PILT measure approved

Roger Zappa, township attorney, Marquette Township

MARQUETTE — Whetstone Village Apartments is one step closer to a payment in lieu of taxes agreement with Marquette Township.

The Marquette Township Board unanimously approved the first reading of the PILT ordinance, which if enacted, would allow the township to collect 4 percent of the annual shelter rents from the 42 low-income Whetstone Village apartments situated within the township boundaries in lieu of ad valorem taxes.

Magellan Property Management, the company the oversees the low-income housing development, is seeking an allocation of Low-Income Housing Tax Credits from the Michigan State Housing Authority in order to complete building renovations.

The proposed ordinance, which is partnered with an annual service agreement, is initially expected to decrease annual township tax revenue by a conservatively estimated $1,890, township officials say.

Township Attorney Roger Zappa said the amount of estimated tax revenue loss was calculated based on an “unrealistically high” vacancy rate.

“That is probably a high estimate because it does have a built-in 20 percent vacancy rate,” Zappa said.

Medallion Management CEO Scott Beltz said that, although there is no guarantee, the amount of tax loss predicted for the township was “conservative,” especially considering the fact that the low income housing development has had a 1 percent vacancy rate over the last five years.

“This is not a market development,” Beltz said. “It’s based on people’s income. People want to live there so we have a waiting list. When somebody moves out, the longest period of time that unit’s empty is how long it takes us to get it ready.”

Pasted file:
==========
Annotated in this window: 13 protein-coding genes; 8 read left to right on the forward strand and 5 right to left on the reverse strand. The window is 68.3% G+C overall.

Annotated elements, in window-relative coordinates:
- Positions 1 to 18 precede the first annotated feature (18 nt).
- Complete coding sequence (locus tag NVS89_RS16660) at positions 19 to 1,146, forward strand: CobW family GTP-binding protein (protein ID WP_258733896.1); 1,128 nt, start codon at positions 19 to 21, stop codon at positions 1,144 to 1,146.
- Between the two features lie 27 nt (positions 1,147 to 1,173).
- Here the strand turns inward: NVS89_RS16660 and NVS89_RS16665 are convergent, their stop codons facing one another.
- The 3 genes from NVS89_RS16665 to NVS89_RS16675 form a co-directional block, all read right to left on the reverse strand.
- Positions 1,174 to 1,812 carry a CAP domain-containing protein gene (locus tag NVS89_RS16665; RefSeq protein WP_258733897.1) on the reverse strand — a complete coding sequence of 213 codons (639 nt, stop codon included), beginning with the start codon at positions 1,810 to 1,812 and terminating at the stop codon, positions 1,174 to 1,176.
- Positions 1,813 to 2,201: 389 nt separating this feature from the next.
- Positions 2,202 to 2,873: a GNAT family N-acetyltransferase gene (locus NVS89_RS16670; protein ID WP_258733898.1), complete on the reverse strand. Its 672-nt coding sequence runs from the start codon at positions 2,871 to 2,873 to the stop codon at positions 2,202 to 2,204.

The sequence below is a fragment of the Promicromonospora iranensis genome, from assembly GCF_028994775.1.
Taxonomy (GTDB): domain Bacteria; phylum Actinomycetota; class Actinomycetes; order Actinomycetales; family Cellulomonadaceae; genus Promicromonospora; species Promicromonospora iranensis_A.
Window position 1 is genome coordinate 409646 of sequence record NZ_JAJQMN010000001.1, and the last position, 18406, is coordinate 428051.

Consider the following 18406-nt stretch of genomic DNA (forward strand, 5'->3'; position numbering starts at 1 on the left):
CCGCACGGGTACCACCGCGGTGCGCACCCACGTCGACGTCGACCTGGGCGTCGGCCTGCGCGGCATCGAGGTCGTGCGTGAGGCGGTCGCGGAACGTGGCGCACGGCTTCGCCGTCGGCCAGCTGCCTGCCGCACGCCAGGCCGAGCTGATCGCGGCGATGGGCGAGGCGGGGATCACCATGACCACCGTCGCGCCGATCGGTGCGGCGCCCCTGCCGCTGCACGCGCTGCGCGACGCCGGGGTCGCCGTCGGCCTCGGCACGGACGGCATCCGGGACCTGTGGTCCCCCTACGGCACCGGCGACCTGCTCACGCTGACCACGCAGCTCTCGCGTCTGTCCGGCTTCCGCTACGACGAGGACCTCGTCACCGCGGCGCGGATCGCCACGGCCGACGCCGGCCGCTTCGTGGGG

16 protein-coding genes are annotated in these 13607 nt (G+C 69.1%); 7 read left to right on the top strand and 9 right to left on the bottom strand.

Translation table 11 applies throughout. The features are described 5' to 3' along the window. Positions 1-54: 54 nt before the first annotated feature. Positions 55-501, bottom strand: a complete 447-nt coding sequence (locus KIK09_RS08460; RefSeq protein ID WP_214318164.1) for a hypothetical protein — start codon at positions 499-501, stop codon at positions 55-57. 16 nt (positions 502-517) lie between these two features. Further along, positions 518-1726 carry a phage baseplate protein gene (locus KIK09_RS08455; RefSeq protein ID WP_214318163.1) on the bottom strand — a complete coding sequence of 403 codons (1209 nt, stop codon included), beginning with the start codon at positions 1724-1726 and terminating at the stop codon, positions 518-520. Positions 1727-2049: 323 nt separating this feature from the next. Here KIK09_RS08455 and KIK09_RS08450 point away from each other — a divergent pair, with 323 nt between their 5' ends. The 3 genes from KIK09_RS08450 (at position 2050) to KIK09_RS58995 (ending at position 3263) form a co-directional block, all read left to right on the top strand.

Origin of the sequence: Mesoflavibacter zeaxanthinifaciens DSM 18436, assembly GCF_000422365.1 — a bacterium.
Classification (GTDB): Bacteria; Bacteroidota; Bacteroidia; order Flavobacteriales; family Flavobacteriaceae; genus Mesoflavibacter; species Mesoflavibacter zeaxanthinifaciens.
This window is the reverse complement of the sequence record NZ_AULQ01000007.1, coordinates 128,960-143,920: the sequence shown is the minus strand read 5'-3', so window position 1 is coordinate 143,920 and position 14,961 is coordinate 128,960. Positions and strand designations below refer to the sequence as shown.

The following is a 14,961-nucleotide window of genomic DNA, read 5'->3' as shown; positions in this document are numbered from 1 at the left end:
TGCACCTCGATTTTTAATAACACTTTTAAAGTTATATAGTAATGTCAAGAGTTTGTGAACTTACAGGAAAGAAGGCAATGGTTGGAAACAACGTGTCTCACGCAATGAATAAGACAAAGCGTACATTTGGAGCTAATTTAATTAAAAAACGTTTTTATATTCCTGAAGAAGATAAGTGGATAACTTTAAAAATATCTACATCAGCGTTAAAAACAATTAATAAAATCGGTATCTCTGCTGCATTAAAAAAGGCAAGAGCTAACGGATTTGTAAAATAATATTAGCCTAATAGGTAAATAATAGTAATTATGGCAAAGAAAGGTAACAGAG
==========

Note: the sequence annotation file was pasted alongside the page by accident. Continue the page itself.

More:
Beltz said once the upgrades have been made–which are expected to cost approximately $30,000 per unit and include energy efficient windows, siding and appliances–utilities paid by the complex should also be reduced, increasing the PILT amount paid to the township.

“The 4 percent calculation took into account current utility rates and usage,” Beltz said. “Those, after we rehab … well we have to upgrade all that stuff. So in theory, what we see typically (is), and I don’t know what the percentages are exactly, but a decrease in utilities — which would be an increase in rent, which would be an increase in PILT payment.”

He added that the service agreement, which requires the Marquette Township Fire Department to inspect each unit annually, will guarantee the township $3,500 in revenue in addition to whatever may be collected from the PILT.

According to the agreement, the amount collected for services will be multiplied by the inflation differential published annually by the Michigan Tax Commission for each subsequent year the PILT is in place.

Although by state law, such ordinances can only stay in effect for 50 years, Beltz said this PILT need to be revisited in 15 years, because that would be the duration of the Low-Income Housing Tax Credits being sought for the project.

“And I don’t know if it would be me, but someone would have to come in front of you and try to get the board to consider a new PILT,” he said. “The tax incentive runs out in 15 years and typically developers will come back with a new package and have to redo it. They pay off the existing mortgage.”

The developers have three years to break ground on the new project, if the second reading is approved by the township board at its first meeting in March.